This place has been given the title ‘The Lost Village,’ which is basically just asking for eager travellers to turn up, cameras in hand, ready to snap some pics of a ghost town.
Those of you who are fans of Disney; this is the place for you. Just take a look at the castle and you’ll know why. Yes, the historic Alcázar Castle was the inspiration for Cinderella’s palace in the Disney film.
It’s not all about Madrid and Barcelona. The city famous for its football, Valencia has a lot going for it as well. As the third-biggest city in Spain, Valencia likes to advertise itself as the city of arts and sciences – which makes sense, but we like it for its Mediterranean lifestyle as well!
Have you ever seen a boat-shaped castle? Well if not, stop by the Valladolid town of Peñafiel to admire this odd but beautiful medieval structure.
The new castle of Manzanares el Real, also known as the Mendoza after the noble family who lived here, is a fifteenth-century palace-fortress which sits next to the Santillana reservoir at the foot of the Sierra de Guadarrama.
Gazing down upon the Andalusian town of Velez Blanco, this castle stands on the remains of an ancient Islamic citadel. Once owned by the Marqués de los Vélez, it is still an imposing sight, despite being looted and neglected during the nineteenth and twentieth centuries.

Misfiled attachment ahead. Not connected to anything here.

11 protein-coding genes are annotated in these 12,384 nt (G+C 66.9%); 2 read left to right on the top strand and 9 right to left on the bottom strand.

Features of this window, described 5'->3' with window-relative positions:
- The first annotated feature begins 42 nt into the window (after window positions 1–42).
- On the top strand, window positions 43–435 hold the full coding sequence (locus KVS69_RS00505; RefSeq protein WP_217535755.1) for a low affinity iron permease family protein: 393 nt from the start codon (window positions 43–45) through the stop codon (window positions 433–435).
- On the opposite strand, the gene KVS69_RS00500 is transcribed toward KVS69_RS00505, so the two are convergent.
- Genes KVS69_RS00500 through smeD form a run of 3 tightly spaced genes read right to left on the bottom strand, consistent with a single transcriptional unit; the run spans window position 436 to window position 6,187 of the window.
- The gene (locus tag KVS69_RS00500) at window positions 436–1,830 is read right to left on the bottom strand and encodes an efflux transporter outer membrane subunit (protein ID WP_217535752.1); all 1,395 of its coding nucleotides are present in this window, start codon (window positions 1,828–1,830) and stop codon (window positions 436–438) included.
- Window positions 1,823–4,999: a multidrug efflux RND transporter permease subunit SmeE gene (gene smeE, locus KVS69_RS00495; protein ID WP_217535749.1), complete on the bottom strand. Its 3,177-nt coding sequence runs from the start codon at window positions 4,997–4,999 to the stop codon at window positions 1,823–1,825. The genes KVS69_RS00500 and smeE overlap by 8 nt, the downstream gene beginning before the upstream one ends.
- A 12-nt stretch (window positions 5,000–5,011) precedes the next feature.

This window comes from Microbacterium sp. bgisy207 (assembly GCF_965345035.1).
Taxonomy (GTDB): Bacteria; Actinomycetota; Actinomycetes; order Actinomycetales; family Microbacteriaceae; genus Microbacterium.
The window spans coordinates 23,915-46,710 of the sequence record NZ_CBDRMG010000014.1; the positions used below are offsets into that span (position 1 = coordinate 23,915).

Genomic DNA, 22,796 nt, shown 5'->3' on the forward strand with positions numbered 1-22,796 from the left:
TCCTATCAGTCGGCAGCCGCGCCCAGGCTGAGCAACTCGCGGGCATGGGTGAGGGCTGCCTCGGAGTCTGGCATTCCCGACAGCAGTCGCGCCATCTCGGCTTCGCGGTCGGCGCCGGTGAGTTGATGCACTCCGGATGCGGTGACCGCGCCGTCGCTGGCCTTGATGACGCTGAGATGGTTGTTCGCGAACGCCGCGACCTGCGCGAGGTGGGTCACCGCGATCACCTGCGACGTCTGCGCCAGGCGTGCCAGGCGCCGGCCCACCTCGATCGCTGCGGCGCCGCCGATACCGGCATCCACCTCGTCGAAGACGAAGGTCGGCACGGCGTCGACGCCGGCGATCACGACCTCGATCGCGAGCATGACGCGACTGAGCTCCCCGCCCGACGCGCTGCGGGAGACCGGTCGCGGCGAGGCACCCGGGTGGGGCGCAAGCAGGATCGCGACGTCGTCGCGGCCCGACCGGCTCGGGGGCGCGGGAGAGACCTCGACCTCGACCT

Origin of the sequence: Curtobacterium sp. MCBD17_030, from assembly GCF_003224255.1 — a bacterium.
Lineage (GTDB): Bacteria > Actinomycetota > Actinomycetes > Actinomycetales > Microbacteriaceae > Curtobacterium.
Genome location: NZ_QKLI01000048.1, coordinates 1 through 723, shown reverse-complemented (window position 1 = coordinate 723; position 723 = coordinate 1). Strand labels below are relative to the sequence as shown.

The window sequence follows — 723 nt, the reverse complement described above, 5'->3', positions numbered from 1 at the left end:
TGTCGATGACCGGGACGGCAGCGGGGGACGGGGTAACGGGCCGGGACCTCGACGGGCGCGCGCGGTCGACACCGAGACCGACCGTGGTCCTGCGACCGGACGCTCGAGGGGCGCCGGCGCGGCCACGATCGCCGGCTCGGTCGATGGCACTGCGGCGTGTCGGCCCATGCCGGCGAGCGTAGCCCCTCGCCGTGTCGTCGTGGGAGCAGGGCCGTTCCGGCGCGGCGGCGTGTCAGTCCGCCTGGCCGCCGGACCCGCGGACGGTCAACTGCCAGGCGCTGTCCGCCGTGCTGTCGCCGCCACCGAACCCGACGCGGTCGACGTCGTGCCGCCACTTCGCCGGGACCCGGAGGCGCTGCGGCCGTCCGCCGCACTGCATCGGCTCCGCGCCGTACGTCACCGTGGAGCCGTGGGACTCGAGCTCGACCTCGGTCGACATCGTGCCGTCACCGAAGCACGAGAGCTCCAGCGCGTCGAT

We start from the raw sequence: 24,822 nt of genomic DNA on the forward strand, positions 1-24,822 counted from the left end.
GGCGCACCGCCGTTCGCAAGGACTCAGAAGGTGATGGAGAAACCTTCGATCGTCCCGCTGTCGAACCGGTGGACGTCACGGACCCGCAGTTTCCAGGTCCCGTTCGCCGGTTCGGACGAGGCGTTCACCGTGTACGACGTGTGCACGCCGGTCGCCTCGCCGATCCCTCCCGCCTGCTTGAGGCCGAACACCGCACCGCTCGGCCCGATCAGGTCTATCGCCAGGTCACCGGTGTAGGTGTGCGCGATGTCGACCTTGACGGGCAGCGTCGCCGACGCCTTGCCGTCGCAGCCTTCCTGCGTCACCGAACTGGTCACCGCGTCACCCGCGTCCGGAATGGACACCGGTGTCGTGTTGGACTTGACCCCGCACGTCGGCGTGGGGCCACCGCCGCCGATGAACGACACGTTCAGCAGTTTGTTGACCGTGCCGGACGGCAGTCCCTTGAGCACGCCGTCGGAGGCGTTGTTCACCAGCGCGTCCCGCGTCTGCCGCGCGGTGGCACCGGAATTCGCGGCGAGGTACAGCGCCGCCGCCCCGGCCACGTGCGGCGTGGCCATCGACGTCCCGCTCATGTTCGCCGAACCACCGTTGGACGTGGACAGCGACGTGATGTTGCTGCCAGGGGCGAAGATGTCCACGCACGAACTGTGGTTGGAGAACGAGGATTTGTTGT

If you think Mallorca is all about overcrowded beaches, run-down resorts, and drunk, sunburned tourists, think again. The largest of the Balearic Islands has another, a lesser-known and far more tasteful side that few travellers get to see.
Less developed than the likes of Mallorca and Ibiza, Menorca seems to attract a different breed of traveller. While it also has its fair share of rambunctious resorts, the island is less known for its hedonistic nightlife and more for its secret coves, shimmering waters and excellent hiking, giving it a more laid-back vibe than that of its neighbours.
One of many Blue Flag beaches in southern Spain, Fuengirola’s renowned Carvajal is an urban beach that is particularly popular with both local and visiting families.
From the sounds of classical guitar to intricate steeples, Spain’s allure is undeniable. Its past remains distinctly relevant as the art, architecture, and culture of this Iberian crown jewel welcome all who visit. Regional diversity makes Spain a mosaic of unique identities and with Zicasso’s premier access you can discover secrets only known by locals.
The home of paella is a great place to sample what is perhaps Spain’s most famous dish. Head to a beachside restaurant and enjoy the rice dish for lunch (Spaniards never tend to eat the heavy dish for dinner) washed down with some Agua de Valencia, a potent local cava cocktail.Read more
Though many castles in Spain were built in Islamic style, the Castle of Coca is predominantly Christian in architecture, complete with an attractive exterior made entirely of brick.Read more
Edged by a long promenade that brims with shops and popular restaurants and bars, this 800-metre-long beach is a favorite of many of the locals in the area. As such, you can find a large range of people enjoying socializing and spending time with friends and family.Read more